How A Canadian Scholar Embraced Islam And Is Sharing it With The World
By the time I was thirteen, I was reading one book per week. To the shock of my family, I read the entire Bible, both Old and New Testaments. I read all sorts of apocryphal literature and lost books. I studied all of the world religions along with their sacred scriptures.
Eventually, I came across the Qur’an, and I was convinced that Islam was the religion that had always resided in my heart. I remember the actual moment that I recognized my primordial nature. It was during a ski trip to Vermont. I had been reading the Autobiography of Malcolm X for weeks. I finished it in the car, closed the book and said to myself: “I am a Muslim.” I was sixteen years of age. From that moment forward, I would be an observant Muslim known in Islamic circles as Ilyas ‘Abd al-‘Alim Islam.
Since that time, my studies have never stopped. By the time I was an undergraduate student, I was devouring one book per night. My desire was always to go to the East to study Islam. However, the clerics I associated with believed that I would be of more value to Islam if I completed my studies in the West. Some told me quite clearly that I would not find true Islam in the East, and that I would only find it in books.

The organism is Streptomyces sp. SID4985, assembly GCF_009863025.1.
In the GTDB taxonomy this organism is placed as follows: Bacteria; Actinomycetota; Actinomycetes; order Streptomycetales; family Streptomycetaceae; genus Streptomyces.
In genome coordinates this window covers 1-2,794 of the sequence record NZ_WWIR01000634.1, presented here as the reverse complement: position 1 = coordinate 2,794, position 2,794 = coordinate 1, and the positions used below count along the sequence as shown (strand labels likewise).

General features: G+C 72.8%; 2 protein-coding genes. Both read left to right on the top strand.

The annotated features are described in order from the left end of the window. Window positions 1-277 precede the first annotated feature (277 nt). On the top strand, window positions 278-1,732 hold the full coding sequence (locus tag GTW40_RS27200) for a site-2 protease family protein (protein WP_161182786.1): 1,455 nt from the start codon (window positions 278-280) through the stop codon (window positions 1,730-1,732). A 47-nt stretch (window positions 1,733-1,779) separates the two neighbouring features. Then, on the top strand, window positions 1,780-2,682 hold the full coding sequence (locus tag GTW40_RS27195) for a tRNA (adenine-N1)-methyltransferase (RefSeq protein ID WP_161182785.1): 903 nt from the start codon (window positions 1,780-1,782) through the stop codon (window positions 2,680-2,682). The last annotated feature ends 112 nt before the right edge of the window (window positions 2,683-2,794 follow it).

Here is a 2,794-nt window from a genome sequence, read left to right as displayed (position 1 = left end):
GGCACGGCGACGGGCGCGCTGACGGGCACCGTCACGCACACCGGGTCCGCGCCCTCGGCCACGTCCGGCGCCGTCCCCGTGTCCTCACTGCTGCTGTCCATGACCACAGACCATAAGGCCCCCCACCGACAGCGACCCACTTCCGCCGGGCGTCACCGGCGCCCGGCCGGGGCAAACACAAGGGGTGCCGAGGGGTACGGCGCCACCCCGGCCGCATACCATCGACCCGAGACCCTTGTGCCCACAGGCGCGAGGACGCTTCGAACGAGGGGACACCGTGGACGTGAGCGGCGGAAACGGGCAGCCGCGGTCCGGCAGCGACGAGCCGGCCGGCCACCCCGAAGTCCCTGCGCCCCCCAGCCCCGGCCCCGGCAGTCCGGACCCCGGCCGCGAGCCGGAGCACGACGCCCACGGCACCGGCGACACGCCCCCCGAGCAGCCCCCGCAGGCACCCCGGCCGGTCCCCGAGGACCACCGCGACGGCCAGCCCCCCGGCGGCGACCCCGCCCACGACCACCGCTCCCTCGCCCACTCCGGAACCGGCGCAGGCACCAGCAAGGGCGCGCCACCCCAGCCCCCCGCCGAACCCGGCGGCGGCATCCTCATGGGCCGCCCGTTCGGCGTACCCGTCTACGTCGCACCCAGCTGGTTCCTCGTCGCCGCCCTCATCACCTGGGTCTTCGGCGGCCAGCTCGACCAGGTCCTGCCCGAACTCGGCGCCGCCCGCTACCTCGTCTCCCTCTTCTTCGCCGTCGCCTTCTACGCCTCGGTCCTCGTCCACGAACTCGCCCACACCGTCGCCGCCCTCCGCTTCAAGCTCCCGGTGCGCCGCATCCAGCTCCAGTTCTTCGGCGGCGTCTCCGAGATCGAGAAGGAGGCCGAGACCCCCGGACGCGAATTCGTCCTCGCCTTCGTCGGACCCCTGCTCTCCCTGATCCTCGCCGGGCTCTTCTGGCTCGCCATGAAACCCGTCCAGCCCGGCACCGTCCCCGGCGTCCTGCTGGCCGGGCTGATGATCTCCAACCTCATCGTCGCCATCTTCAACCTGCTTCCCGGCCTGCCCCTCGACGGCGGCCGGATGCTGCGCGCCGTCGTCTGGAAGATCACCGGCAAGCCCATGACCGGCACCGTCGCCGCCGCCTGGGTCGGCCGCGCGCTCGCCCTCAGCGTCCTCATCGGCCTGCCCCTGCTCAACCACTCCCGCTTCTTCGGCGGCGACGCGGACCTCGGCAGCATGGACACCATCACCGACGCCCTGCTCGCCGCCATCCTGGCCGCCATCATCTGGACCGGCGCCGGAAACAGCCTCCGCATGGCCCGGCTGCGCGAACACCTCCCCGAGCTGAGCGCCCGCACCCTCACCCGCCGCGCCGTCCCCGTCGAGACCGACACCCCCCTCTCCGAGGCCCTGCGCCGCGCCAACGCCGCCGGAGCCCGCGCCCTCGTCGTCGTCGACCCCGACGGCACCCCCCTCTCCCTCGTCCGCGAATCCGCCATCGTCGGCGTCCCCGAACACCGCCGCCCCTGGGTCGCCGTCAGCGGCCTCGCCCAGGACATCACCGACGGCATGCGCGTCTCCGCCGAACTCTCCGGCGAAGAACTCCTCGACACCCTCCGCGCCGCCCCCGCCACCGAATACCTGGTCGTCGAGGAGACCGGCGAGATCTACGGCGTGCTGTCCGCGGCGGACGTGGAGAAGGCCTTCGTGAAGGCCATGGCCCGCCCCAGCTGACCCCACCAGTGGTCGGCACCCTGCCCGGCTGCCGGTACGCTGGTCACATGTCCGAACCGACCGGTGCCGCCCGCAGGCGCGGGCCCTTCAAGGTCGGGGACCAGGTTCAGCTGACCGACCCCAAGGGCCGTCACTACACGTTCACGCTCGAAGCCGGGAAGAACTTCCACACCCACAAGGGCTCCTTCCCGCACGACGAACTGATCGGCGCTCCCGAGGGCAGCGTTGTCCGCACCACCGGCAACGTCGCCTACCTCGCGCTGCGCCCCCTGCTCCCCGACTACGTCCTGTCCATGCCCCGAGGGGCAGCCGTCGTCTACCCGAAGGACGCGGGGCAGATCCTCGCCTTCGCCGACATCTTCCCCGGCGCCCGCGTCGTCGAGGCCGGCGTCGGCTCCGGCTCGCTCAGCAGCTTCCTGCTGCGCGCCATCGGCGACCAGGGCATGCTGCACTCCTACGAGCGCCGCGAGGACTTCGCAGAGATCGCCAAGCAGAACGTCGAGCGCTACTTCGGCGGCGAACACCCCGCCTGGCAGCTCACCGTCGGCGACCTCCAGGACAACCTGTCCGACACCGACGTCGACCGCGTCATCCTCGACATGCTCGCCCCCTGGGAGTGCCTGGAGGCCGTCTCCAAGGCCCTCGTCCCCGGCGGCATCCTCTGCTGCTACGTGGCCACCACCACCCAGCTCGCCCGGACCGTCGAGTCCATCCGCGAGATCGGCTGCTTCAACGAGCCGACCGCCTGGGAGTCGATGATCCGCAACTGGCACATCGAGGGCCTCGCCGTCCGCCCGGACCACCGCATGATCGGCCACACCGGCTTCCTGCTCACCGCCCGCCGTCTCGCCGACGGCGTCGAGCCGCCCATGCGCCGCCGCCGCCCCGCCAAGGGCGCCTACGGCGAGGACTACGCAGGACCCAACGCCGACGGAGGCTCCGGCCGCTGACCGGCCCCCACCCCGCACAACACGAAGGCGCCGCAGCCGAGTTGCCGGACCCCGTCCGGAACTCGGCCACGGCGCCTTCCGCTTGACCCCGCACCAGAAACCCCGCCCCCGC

Fortunately, the University of Toronto has the largest collection of books in Canada. It has the third largest collection in North America. Its collection of Islamic manuscripts easily surpasses those found at the best universities in the Muslim world. I could therefore complete my theological studies in Toronto, which is precisely what I did, learning Islamic Studies both inside and outside of academia.
I took religion and philosophy classes at the University of Toronto. I studied the history of Islamic Spain, the Moriscos and the literature that they produced. I delved into the Arabic and Islamic influence on Spanish and French Literature. I even studied the Muslim presence in the pre-Columbian Americas. At the same time, I learned Islam independently and at the hands of a series of Muslim scholars: Sunnis, Shi’ites and Sufis, essentially extracting all the information from them that I could. While it took decades, it was in this fashion that I completed the three levels of traditional Islamic seminary studies. As a seeker of knowledge, of course, my research has never ceased.
My book The Covenants of Prophet Muhammad with the Christians of the World is about true Islam; it presents Islam as it really is, in essence, in nature and, quite often, in practice. This is not to say that “Islam is peace,” that “Islam turns the other cheek,” that “Islam is passive,” and that “Islam is non-violent.” If someone is raping your wife and killing your kids, you would be an emasculated idiot to remain non-violent. What Islam aims to do is establish a climate of peace. This can be established by diplomacy and dialogue. Sometimes, however, peace can only be achieved by eliminating the enemy.